Thanks for sharing this 🙂

    Sarah
    http://www.balanacingwanderlust.com

  • I agree with you. As much as we all want to have amazing insta feeds, we should think about really enjoying the free time and new place.

  • Melissa Caldwell

    Great article. I completely agree and I really like the suggestion made in the comments about still taking photos throughout your vacation, because that is not a new phenomenon, but not rushing to edit, filter and cleverly caption each and every one of them while the person you are on vacation with sits waiting for you to come back to the present.

  • Kristen Sarmiento

    Quite frankly, I’m a little surprised by how many people agree and relate to this article. I think the title is misleading. Yes, there are definitely times where I plan a visit to a beautiful local spot so I can “do it for the gram”. But I am also planning a trip to Europe with my husband in two months and not once did it every cross my mind to plan any of the destinations based on what would be IG worthy, or as mentioned in the article “plan two trips”. If I stumble across something that looks like it would be a great picture, sure I’ll spend a few minutes to capture it the best way possible, but otherwise I’m not going out of my way for any of it, at least not much. The first priority for the trip is to enjoy and soak every moment in, and then second to share it on social media if so desired. That’s where I think the title is misleading because I still plan to share my vacation pics on Instagram. Perhaps a better title would have been “Why you Shouldn’t Plan your Vacation for your Instagram Posts”. Anyway, on the other hand I guess this article is interesting to learn if people really are thinking this way.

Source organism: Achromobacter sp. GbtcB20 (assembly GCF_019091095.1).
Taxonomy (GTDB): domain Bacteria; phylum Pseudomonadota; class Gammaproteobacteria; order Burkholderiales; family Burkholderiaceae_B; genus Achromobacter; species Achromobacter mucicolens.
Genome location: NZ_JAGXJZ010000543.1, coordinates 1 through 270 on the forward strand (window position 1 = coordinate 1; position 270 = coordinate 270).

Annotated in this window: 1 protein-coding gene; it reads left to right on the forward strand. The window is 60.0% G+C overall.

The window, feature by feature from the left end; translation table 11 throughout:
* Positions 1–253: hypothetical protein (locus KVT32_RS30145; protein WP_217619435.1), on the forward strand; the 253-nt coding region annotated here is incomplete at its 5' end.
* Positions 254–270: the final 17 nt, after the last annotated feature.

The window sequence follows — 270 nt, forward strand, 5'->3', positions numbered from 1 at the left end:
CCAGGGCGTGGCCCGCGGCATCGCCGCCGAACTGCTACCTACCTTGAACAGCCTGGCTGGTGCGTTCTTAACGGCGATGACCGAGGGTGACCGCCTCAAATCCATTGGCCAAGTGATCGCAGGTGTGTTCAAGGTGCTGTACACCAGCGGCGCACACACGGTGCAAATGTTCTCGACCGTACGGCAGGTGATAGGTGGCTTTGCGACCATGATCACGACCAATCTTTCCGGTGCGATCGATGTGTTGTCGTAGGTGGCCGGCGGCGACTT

• I recently read an article on Times (https://www.nytimes.com/2016/08/28/magazine/turning-instagram-into-a-radically-unfiltered-travel-guide.html?_r=0)about Instagram being the best travel guide, and I agree. I believe that all should have a limit, of course. But for me, identifing with a feed and the user personality and following their travel tips is much more reliable then trip adivisor generic reviews, for example . Researching more about instagram travel guides, I have found this website, that organizes instagram travel experiences and reviews according to your personality and what you want to feel, so Instagram content become more than a EGO ONLY thing. I think the site is not ready yet, and I hope they add more content soon because im going on a Eurotrip in july and I like how they make instagram feeds closer to reality… it is http://www.eksperyens.com

  • Leaving for Budapest and Croatia this morning and I so needed to read this — such a lovely reminder. Thank you!